MEXICO CITY (AP) — Mexican President Andres Manuel Lopez Obrador signed an initiative Wednesday that would cancel the controversial education reforms of his predecessor and announced plans to vastly expand free university education.
Cancellation of the reform was one of Lopez Obrador’s most oft-repeated campaign promises and a gift to teachers’ unions, some of which felt forced into accepting the reforms while others never dropped their vocal opposition.
“Promise kept, teachers,” Lopez Obrador said.
The reforms would be replaced by a system that establishes above all else the right to an education. Lopez Obrador pledged a free, public, quality education through the university level for anyone who wants to study.
To accomplish that, he said the government would build 100 new public universities and provide 300,000 university scholarships to underprivileged students.
The education reforms passed under President Enrique Pena Nieto were written into the constitution, so Wednesday’s initiative goes to the Congress and then state legislatures. Lopez Obrador’s coalition controls both chambers of the Congress.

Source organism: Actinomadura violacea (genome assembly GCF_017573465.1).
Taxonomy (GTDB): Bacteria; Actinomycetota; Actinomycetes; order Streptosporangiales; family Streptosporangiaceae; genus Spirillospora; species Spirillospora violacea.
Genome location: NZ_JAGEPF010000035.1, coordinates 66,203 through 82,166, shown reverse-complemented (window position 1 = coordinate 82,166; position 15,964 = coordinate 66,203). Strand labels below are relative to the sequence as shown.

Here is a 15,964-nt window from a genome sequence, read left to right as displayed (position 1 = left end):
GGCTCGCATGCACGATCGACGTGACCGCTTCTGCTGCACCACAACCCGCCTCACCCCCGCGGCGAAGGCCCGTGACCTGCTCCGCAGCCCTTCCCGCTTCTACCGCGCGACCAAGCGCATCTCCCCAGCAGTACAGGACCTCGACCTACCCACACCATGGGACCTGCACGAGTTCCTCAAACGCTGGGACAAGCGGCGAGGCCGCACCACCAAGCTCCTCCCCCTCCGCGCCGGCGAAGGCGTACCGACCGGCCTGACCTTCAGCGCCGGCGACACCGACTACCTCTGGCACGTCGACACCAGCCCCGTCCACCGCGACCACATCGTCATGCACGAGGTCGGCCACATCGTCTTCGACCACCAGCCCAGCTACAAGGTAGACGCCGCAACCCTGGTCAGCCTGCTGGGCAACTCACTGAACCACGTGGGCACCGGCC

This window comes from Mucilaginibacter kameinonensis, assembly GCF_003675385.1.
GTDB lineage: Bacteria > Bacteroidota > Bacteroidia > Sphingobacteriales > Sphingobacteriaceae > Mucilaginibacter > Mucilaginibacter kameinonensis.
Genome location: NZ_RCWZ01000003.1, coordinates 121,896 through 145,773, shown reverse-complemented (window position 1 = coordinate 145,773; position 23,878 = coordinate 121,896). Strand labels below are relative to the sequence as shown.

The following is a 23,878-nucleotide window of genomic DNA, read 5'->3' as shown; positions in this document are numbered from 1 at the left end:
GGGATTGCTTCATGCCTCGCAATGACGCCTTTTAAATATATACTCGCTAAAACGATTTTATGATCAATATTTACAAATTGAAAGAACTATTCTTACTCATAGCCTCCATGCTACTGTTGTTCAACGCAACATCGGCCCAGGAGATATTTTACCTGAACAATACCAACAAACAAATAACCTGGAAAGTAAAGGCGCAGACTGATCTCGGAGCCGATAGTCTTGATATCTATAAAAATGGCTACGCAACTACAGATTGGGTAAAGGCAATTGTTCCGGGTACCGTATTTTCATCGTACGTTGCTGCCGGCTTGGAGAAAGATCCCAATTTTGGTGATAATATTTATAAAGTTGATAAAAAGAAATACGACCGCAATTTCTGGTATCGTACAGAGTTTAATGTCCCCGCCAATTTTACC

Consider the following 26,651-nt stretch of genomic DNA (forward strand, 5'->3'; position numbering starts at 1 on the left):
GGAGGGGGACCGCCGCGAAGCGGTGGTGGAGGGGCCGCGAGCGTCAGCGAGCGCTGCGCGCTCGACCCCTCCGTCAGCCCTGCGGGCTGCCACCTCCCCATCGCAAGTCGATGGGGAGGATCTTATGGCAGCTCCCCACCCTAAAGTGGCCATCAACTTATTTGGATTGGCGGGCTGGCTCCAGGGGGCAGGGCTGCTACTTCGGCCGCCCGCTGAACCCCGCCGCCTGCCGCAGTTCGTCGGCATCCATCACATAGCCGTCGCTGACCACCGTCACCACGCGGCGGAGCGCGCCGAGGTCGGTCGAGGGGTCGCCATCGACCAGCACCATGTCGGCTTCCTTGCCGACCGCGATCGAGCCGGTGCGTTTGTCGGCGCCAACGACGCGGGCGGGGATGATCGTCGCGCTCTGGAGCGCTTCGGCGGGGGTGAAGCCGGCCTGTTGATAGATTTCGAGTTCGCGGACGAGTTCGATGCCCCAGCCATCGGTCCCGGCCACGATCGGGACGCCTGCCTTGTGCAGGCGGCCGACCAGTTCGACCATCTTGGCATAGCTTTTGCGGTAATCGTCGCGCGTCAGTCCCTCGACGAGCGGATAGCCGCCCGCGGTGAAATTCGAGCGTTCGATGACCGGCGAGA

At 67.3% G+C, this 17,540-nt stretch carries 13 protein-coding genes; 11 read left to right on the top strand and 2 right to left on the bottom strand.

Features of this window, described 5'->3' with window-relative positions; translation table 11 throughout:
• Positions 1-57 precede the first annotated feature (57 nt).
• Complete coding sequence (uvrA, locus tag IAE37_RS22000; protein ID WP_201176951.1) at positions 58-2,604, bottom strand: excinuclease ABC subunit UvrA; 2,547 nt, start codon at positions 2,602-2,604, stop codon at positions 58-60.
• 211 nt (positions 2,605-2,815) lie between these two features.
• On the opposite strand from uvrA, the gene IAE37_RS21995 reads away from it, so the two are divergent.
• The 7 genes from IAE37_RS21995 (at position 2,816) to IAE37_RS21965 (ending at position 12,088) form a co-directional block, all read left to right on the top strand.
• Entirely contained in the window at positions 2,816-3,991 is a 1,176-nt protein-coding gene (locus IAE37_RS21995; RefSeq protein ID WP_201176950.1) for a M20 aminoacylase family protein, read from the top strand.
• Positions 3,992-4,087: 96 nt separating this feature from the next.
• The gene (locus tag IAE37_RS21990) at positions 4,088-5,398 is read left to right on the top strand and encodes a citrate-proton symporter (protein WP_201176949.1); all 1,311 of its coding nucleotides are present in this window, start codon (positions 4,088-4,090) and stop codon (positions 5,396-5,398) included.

Proponents of the reforms had lauded them as an important step toward improving accountability and quality within Mexico’s underperforming public schools. They urged Lopez Obrador to give them time to be fully implemented and bear fruit.
But the demand for tests and evaluations of educators angered teachers, and critics said the reforms didn’t address the historic regional inequality in schools.
“It was without a doubt very unfair that the teachers were blamed as the only ones responsible for the problems of public education,” said Education Secretary Esteban Moctezuma Barragan. The result was 150,000 teachers retiring or taking early retirement over the past three years, and falling enrollment at the country’s teachers’ colleges, he said.
Moctezuma promised new emphasis on the continuing education of teachers with the creation of an institute dedicated to their training. He also said the National Institute of Education Evaluation, which had been tasked with evaluating the public education system, would be scrapped.